SovereignInvestor
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Re: Pay Down Mortgage? Is Interest Really 4%

Post by SovereignInvestor » Wed Jan 15, 2020 12:26 am

It helps to focus on it one year at a time.

With 168K the first year you pay about 6.7K in interest. If you believe you can get 7% market returns then the same 168K owed allows you to invest 168K more at 7% which provides 11.8K of annuals investment return.

Yes if the interest is compounds overy many years it's substantial but so is opportunity cost assuming 7% market returns.

lotusflower
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Re: Pay Down Mortgage? Is Interest Really 4%

Post by lotusflower » Wed Jan 15, 2020 12:53 am

Another way to think about it is that you are renting the money that your house costs. Since you don't have the $168k that the house costs, you have to rent the money. Renting $168,000 costs you about $6700 a year; that's just what it costs to rent that kind of money. If you pay back $17k over 5 years the rental price will come down a bit, but how much you pay back doesn't have any bearing on the cost to rent the remaining money, that's a 4% cost. So comparing the 17k of principal to the 31k of interest is apples to oranges.

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Re: Pay Down Mortgage? Is Interest Really 4%

Post by Financologist » Wed Jan 15, 2020 1:11 am

Whether or not to pay down a mortgage or invest the funds you would use for this is not a matter of conventional wisdom.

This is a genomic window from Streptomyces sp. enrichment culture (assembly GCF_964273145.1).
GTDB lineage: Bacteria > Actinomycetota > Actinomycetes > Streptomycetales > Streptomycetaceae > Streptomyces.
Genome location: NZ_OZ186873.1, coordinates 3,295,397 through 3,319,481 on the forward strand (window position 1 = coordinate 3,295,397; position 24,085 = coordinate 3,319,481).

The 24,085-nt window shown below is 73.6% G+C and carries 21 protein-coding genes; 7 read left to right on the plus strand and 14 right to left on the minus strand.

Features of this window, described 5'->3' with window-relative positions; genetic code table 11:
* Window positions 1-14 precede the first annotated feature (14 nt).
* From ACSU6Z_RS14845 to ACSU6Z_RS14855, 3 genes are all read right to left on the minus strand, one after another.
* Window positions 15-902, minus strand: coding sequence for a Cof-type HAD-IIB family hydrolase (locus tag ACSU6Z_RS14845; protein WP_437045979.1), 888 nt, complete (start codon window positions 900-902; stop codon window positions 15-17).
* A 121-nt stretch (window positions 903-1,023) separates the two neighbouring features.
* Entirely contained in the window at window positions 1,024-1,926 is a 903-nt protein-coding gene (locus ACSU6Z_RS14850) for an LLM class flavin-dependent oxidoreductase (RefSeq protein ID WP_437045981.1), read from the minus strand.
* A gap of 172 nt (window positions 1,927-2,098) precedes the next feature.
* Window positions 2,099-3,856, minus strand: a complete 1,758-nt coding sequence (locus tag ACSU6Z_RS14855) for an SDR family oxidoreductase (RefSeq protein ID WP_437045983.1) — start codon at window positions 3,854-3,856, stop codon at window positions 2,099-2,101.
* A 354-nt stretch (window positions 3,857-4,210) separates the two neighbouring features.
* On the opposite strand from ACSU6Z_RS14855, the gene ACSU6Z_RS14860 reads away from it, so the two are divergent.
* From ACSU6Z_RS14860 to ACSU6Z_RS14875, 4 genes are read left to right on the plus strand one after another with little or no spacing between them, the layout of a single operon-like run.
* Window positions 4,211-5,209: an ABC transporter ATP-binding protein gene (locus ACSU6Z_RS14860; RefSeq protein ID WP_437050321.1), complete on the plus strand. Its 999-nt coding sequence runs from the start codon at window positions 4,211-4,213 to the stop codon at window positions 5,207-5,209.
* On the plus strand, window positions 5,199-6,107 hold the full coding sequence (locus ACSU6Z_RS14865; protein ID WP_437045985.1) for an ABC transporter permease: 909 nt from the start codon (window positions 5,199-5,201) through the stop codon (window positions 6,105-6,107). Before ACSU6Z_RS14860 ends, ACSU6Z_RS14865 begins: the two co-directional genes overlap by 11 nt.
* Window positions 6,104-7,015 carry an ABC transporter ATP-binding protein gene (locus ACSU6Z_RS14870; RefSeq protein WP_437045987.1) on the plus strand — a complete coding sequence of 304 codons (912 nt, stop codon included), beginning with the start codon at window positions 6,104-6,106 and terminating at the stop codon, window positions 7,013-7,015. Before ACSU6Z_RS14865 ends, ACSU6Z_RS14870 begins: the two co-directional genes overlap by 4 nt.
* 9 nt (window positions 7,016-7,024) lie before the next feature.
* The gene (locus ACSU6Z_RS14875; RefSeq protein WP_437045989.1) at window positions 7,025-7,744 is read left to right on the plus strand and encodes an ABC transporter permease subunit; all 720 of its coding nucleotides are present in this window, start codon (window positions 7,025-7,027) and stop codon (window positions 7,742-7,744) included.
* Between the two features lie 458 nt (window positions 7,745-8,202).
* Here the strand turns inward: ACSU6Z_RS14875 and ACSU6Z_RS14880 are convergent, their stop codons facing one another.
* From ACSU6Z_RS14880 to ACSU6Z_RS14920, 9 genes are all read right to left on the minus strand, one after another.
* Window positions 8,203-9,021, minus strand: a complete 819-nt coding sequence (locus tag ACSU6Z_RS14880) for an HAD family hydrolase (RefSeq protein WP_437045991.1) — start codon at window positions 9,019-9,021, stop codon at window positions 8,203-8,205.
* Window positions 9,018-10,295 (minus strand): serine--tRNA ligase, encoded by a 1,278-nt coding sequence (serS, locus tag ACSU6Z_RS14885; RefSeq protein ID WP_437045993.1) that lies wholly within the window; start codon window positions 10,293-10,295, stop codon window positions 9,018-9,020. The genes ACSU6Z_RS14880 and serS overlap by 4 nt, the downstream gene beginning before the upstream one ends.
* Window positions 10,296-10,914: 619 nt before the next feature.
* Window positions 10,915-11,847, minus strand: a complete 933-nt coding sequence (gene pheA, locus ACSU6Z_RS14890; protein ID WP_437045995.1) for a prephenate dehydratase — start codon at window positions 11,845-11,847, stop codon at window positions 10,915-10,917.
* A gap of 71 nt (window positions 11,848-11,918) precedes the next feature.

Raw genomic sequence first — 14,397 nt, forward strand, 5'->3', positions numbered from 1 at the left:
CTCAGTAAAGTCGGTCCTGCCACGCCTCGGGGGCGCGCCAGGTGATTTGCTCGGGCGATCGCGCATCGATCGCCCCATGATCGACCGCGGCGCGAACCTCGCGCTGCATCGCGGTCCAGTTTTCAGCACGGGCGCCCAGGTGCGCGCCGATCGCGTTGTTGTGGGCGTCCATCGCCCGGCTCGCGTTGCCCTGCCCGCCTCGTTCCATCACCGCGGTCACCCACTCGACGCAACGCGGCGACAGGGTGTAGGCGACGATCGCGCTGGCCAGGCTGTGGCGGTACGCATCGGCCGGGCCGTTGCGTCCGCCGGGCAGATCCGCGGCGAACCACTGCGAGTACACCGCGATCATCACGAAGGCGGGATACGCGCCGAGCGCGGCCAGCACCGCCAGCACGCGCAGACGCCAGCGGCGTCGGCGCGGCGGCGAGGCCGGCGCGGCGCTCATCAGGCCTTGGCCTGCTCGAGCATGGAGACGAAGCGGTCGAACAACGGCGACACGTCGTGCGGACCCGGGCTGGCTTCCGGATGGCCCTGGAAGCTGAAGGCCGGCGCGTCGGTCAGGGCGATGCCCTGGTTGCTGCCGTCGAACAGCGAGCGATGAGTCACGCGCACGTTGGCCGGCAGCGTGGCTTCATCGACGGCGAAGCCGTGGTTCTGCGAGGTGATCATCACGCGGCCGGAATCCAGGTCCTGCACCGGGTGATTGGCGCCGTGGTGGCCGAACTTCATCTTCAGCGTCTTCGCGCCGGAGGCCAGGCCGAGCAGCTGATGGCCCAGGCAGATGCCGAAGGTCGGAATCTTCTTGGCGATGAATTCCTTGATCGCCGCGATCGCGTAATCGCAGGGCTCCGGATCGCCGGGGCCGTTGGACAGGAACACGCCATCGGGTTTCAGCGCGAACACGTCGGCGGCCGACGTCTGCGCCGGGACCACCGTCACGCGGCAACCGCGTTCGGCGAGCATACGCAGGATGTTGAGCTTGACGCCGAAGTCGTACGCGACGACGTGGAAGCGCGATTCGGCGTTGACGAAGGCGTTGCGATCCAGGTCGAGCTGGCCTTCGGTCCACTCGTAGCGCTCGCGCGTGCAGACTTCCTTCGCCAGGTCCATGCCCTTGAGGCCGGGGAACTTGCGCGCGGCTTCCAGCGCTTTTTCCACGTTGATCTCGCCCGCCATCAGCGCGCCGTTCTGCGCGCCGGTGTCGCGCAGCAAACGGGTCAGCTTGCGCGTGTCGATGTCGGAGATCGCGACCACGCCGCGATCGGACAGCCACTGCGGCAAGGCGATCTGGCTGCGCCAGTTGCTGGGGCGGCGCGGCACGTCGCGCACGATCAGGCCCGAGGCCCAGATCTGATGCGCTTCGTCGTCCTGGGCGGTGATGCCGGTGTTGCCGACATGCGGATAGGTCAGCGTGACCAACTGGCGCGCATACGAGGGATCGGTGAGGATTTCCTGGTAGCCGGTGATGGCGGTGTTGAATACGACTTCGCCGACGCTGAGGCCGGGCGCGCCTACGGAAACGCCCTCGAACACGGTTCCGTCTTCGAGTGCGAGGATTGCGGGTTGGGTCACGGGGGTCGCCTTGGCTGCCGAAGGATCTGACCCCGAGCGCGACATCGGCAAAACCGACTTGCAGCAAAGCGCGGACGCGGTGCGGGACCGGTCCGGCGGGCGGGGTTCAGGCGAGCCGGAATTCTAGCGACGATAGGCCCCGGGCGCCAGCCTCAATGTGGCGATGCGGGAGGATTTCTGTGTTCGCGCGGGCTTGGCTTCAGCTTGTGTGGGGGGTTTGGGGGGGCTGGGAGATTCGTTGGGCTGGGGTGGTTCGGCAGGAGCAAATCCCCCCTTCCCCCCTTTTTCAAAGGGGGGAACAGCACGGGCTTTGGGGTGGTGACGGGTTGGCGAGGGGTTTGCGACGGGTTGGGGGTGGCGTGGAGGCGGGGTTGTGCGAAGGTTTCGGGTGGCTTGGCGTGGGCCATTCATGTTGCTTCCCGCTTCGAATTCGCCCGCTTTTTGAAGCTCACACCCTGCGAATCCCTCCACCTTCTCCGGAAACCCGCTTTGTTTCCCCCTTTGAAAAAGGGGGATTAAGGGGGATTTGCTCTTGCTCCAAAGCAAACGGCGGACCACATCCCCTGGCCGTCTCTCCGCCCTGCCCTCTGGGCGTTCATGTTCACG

It's true, looking backwards the market has often been a better place to direct cash than your mortgage. However that doesn't mean it will continue to be. Either way, paying down a mortgage offers the guarantee of avoiding interest. The stock market offers a guarantee that you'll have something to chat about on the golf course. In other words, one investment provides a guaranteed return and the other doesn't.

Regarding the math question.. two words... opportunity cost. If you pay down a 4% mortgage, you save on 4% interest charges. But that money is no longer available for other opportunities. This past year, you would have saved 4% by paying your mortgage, but foregone a ~30% return that money would have yielded if invested in the S&P 500.

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Re: Pay Down Mortgage? Is Interest Really 4%

Post by bogglizer » Wed Jan 15, 2020 1:44 am

Yes, opportunity cost. If you pay off your mortgage, you have lost the opportunity to lose all of your money in a sudden stock market drop. So, if the market goes up, you can feel a little smart, and if it goes down, you can feel a lot stupid.
My intellectual superiority will shortly be demonstrated here by a pithy quotation.

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JoeRetire